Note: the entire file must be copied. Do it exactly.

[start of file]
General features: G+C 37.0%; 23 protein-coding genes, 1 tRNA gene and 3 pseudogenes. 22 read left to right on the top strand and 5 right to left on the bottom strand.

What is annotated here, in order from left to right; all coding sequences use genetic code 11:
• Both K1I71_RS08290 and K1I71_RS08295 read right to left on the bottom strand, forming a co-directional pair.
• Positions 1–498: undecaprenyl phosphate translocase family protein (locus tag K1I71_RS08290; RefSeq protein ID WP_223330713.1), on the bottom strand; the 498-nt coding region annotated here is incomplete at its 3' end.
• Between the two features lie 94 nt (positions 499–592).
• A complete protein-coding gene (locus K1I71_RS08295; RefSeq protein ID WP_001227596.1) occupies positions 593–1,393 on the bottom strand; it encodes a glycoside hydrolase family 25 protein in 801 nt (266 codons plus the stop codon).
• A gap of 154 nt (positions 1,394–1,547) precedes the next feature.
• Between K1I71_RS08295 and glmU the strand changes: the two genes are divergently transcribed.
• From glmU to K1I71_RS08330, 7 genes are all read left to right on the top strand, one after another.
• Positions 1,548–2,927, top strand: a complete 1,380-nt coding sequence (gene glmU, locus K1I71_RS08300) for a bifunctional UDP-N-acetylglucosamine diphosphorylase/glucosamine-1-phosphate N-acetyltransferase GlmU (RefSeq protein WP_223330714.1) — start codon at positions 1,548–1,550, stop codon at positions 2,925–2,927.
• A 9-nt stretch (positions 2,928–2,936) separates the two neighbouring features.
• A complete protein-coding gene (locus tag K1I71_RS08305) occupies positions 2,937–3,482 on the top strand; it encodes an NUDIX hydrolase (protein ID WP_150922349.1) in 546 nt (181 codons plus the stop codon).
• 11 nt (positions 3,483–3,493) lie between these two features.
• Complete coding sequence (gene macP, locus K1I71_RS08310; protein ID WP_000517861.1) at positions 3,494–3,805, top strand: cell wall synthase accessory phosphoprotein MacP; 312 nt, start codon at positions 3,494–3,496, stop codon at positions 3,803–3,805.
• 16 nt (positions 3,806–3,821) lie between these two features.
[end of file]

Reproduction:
General features: G+C 37.0%; 23 protein-coding genes, 1 tRNA gene and 3 pseudogenes. 22 read left to right on the top strand and 5 right to left on the bottom strand.

What is annotated here, in order from left to right; all coding sequences use genetic code 11:
• Both K1I71_RS08290 and K1I71_RS08295 read right to left on the bottom strand, forming a co-directional pair.
• Positions 1–498: undecaprenyl phosphate translocase family protein (locus tag K1I71_RS08290; RefSeq protein ID WP_223330713.1), on the bottom strand; the 498-nt coding region annotated here is incomplete at its 3' end.
• Between the two features lie 94 nt (positions 499–592).
• A complete protein-coding gene (locus K1I71_RS08295; RefSeq protein ID WP_001227596.1) occupies positions 593–1,393 on the bottom strand; it encodes a glycoside hydrolase family 25 protein in 801 nt (266 codons plus the stop codon).
• A gap of 154 nt (positions 1,394–1,547) precedes the next feature.
• Between K1I71_RS08295 and glmU the strand changes: the two genes are divergently transcribed.
• From glmU to K1I71_RS08330, 7 genes are all read left to right on the top strand, one after another.
• Positions 1,548–2,927, top strand: a complete 1,380-nt coding sequence (gene glmU, locus K1I71_RS08300) for a bifunctional UDP-N-acetylglucosamine diphosphorylase/glucosamine-1-phosphate N-acetyltransferase GlmU (RefSeq protein WP_223330714.1) — start codon at positions 1,548–1,550, stop codon at positions 2,925–2,927.
• A 9-nt stretch (positions 2,928–2,936) separates the two neighbouring features.
• A complete protein-coding gene (locus tag K1I71_RS08305) occupies positions 2,937–3,482 on the top strand; it encodes an NUDIX hydrolase (protein ID WP_150922349.1) in 546 nt (181 codons plus the stop codon).
• 11 nt (positions 3,483–3,493) lie between these two features.
• Complete coding sequence (gene macP, locus K1I71_RS08310; protein ID WP_000517861.1) at positions 3,494–3,805, top strand: cell wall synthase accessory phosphoprotein MacP; 312 nt, start codon at positions 3,494–3,496, stop codon at positions 3,803–3,805.
• 16 nt (positions 3,806–3,821) lie between these two features.